In biopharma, the big global hubs have become irresistible attractions as trophy locations suck in thousands of R&D jobs from the giants as well as startups. And AstraZeneca, which has been pushing an R&D makeover for years now, is once again helping to drive that trend by pulling most of its Bay Area ops into a gleaming new facility now under construction in the South San Francisco hub.
AstraZeneca, which has been building a $500 million HQ in the UK’s Golden Triangle, is relocating more than 350 staffers into the lion’s share of a new 230,000 square foot project. That will include researchers for AstraZeneca, its big subsidiary MedImmune, Acerta Pharma (AstraZeneca paid $4 billion for a 55% stake) and the Pearl respiratory ops it acquired in 2013.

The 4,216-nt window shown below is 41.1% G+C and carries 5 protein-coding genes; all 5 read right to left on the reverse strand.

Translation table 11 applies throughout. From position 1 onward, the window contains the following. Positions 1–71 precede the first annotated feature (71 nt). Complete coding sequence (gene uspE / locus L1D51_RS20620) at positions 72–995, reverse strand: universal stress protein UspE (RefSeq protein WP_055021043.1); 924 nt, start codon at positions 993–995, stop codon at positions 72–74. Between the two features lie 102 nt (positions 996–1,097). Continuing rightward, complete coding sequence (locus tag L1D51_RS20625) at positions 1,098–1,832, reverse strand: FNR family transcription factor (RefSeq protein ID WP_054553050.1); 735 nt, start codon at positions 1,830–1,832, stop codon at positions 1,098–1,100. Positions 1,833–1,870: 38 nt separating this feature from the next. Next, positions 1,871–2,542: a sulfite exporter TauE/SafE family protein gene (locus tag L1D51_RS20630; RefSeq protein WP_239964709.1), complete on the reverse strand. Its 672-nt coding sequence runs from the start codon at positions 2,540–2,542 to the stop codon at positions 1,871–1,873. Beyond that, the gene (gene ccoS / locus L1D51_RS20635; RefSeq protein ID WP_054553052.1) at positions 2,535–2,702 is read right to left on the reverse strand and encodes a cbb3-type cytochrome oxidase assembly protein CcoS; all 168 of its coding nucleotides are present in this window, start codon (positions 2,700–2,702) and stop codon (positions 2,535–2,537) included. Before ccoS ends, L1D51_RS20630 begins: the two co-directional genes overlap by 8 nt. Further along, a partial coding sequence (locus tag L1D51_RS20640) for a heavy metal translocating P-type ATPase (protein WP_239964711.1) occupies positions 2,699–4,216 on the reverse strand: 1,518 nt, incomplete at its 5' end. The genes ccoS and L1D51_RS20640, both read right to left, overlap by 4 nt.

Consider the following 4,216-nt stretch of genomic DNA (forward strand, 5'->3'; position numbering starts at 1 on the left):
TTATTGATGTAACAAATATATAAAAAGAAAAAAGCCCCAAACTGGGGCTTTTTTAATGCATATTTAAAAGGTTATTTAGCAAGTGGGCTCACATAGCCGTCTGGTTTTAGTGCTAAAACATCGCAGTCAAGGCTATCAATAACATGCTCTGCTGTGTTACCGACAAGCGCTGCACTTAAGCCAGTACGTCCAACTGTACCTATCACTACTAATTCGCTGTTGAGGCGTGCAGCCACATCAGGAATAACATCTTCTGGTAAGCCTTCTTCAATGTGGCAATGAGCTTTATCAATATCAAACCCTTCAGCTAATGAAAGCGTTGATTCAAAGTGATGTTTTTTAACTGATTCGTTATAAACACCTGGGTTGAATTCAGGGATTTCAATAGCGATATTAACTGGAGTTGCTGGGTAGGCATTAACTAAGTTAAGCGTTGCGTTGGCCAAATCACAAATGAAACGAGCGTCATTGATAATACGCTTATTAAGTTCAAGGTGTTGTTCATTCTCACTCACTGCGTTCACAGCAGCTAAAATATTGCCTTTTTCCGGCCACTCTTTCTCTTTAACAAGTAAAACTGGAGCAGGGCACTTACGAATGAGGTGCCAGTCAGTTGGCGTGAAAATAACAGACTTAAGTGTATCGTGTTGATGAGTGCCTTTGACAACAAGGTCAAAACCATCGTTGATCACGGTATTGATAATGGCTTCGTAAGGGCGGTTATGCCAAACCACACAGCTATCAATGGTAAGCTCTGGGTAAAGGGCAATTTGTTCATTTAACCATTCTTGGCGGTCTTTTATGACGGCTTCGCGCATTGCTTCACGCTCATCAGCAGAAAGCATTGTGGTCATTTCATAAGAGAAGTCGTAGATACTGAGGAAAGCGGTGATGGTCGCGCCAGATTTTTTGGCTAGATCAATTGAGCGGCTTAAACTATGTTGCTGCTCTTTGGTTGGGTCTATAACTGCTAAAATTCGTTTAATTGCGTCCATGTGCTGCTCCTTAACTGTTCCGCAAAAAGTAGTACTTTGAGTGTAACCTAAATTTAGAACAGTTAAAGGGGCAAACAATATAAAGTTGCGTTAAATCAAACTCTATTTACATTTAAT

Another recently acquired outfit, ZS Pharma, will take a look at joining the migration at some point next year.
The staff can now plan to work out of the Cove at Oyster Point beginning in a little more than a year from now. They’ll be close to Genentech, hundreds of biotechs and another sprawling biotech campus now under construction by Chinese investors. This is the same zone where Merck is scouting a new central campus for all its staffers in the region — part of its own ongoing R&D reorganization.
AstraZeneca, which has been closing offices and culling staffers in a variety of East Coast facilities as part of an initiative to hunt up $1 billion in cost-savings, billed the move as a classic upgrade. Employees get some cutting-edge labs to work in, along with a package of goodies that includes an on-site bowling alley, and the pharma giant gets to integrate itself into a biopharma community where external research ties are viewed as a valuable commodity.
That strategy has helped make Boston/Cambridge, the Bay Area and London/Oxford/Cambridge the three go-to hubs for R&D and the venture cash that sustains biotech. Everyone lying outside the prespecified R&D zones might want to ponder the longterm implications.
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